The oxeye daisy (Leucanthemum vulgare, syn. Chrysanthemum leucanthemum), also known as the marguerite, is a widespread flowering plant native to Europe and the temperate regions of Asia. It is one of a number of plants to be called by the common name daisy. It is also sometimes called moon daisy or dog daisy.
It is a perennial prostrate herb with small flower head (not larger than 5 cm) that consists of about 20 white ray flowers and numerous yellow disc flowers, growing on the end of the stem. The stem is mostly unbranched and sprouts laterally from a creeping rootstock.
The leaves are dark green on both sides. The basal and middle leaves are petiolate, obovate to spoon-shaped, and serrate to dentate. The upper leaves are shorter, sessile, and borne along the stem.
It produces an abundant number of flat seeds without pappus. It spreads also vegetatively by rooting underground stems.
The oxeye daisy is often planted as a garden flower but remains a typical meadow flower, growing in a variety of plant communities such as dry fields and meadows, but also under scrubs, open-canopy forests, and waste places. It thrives in a wide range of conditions and prefers heavy and damp soils. It was introduced in parts of North America, Australia, andNew Zealand, where it is now a common weed displacing native plant species in some areas. It is difficult to control or eradicate, since a new plant can regenerate from rhizome fragments. However, in North Carolina, it is planted on roadsides by the highway department.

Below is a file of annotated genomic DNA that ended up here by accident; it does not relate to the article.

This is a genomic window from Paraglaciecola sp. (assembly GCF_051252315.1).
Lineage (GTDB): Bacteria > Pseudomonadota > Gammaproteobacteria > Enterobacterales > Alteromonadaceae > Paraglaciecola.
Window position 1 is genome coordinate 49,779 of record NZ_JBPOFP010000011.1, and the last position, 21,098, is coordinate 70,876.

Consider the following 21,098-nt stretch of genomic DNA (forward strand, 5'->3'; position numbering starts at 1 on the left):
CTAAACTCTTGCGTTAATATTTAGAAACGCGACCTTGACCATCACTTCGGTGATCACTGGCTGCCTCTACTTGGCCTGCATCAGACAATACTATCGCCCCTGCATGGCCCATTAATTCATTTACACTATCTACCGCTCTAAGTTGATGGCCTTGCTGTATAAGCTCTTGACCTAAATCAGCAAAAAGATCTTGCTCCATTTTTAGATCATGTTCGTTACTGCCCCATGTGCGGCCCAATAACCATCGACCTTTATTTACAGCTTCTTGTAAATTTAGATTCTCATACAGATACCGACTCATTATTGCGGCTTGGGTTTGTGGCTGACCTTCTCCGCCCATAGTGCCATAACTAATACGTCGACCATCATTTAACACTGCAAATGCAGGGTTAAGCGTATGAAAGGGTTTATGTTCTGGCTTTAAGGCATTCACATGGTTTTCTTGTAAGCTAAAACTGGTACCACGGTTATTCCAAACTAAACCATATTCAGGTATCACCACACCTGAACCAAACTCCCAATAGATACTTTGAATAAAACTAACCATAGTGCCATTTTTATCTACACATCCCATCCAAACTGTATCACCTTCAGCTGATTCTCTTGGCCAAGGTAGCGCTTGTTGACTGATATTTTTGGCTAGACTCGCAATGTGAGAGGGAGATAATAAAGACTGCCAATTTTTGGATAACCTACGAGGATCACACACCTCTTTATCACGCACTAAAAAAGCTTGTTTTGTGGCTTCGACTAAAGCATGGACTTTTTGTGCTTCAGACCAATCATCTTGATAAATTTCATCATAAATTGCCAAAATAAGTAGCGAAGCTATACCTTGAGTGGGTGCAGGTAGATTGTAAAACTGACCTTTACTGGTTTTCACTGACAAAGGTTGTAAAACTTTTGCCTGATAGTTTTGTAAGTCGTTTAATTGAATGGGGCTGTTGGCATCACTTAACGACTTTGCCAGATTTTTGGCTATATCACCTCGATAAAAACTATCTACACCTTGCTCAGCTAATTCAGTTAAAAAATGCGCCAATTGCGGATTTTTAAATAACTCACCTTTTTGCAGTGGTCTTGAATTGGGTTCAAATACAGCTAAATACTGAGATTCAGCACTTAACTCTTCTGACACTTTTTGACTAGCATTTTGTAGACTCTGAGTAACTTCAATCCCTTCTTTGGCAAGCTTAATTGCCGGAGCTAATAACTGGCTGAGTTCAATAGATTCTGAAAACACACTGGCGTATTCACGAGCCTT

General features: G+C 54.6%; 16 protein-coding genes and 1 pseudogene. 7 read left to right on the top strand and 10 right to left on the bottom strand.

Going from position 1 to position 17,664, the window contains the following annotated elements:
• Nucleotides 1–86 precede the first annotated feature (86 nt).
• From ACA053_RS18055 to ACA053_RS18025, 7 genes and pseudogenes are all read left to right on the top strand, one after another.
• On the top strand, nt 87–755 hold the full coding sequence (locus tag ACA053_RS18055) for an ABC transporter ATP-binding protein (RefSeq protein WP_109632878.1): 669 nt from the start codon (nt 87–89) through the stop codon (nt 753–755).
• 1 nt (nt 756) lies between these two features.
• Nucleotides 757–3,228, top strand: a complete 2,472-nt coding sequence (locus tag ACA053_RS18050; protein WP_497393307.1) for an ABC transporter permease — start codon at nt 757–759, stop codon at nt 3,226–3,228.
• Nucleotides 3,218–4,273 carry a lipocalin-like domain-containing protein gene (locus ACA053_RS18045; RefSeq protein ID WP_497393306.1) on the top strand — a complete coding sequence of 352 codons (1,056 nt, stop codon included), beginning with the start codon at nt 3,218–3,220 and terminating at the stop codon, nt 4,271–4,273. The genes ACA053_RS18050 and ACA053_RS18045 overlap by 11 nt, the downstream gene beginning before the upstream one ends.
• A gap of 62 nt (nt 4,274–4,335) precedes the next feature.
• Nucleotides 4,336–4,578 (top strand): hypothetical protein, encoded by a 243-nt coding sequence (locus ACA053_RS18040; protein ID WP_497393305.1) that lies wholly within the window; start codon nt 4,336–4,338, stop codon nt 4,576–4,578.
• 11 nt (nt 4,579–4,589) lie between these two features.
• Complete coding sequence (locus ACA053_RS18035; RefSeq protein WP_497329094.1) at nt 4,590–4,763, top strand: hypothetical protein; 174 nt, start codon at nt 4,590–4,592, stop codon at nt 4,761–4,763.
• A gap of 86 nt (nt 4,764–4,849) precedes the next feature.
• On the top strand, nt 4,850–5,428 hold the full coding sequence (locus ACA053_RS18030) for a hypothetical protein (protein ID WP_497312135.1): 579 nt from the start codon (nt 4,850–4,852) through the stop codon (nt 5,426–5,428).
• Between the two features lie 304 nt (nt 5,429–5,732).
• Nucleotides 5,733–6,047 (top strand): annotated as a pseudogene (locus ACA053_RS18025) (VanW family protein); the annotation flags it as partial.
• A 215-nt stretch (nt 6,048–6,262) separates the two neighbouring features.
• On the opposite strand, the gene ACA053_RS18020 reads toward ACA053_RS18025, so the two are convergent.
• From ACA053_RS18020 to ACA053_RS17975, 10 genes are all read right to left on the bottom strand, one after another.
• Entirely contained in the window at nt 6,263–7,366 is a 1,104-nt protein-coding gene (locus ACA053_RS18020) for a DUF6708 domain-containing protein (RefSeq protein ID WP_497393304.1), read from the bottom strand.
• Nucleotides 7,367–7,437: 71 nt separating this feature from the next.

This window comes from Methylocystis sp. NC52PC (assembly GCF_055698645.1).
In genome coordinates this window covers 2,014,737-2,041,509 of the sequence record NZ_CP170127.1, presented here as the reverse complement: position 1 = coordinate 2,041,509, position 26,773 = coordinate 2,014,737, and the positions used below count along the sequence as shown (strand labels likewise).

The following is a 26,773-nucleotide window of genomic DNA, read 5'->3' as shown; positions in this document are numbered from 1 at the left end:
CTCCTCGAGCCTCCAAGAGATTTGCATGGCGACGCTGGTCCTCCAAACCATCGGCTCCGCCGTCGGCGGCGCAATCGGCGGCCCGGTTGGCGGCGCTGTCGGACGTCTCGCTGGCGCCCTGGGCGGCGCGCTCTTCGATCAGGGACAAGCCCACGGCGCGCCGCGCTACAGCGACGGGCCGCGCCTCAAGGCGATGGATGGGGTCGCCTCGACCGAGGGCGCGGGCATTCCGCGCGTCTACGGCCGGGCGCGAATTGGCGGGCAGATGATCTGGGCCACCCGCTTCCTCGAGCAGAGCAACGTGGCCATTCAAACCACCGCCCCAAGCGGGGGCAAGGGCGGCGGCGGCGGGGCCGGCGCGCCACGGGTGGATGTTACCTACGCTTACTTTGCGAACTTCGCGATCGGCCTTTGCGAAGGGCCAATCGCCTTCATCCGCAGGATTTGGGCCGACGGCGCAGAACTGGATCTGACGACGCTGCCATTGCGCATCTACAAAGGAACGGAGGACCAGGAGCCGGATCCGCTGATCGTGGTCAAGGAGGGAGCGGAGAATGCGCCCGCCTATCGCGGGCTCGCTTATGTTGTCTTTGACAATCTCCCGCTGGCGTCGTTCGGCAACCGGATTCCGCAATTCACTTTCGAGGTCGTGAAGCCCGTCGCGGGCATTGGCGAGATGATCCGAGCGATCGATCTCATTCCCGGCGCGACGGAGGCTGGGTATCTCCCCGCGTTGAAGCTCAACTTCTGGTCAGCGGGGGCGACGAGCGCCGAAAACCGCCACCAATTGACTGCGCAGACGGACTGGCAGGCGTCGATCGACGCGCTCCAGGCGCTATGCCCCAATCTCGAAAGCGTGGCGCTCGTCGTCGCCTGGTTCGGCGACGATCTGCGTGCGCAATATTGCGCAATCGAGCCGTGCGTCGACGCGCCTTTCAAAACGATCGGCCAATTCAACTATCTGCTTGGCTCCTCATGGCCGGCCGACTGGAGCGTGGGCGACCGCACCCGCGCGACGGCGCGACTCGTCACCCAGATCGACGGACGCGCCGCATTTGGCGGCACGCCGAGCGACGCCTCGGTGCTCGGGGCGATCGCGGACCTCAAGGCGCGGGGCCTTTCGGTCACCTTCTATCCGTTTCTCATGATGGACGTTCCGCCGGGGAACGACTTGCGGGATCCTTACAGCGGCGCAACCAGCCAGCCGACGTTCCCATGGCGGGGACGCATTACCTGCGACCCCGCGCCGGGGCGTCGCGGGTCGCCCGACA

(From Wikipedia, March 1, 2011)
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This is a classic example of a daisy. There are many white daisies that have been introduced from Eurasia as ornamental and herbal plants, although the Ox-Eye Daisy has larger flowerheads (more than 1¼” across). The various cultivars of Leucanthemum x superbum (Shasta Daisy) can closely resemble Ox-Eye Daisy in general appearance. The Shasta Daisy was developed by Luther Burbank from Eurasian species. Its flowerheads tend to be larger than those of the Oxeye Daisy (more than 2″ across) and its leaves are less likely to be pinnatifid. In the Shasta Daisy, there is a brown membranous margin toward the apex of each floral bract, while the floral bracts of the Ox-Eye Daisy are brown along the entire length of their margins. Another scientific name for the Ox-Eye Daisy is Chrysanthemum leucanthemum.
(By John Hilty from illinoiswildflowers.info via EOL)
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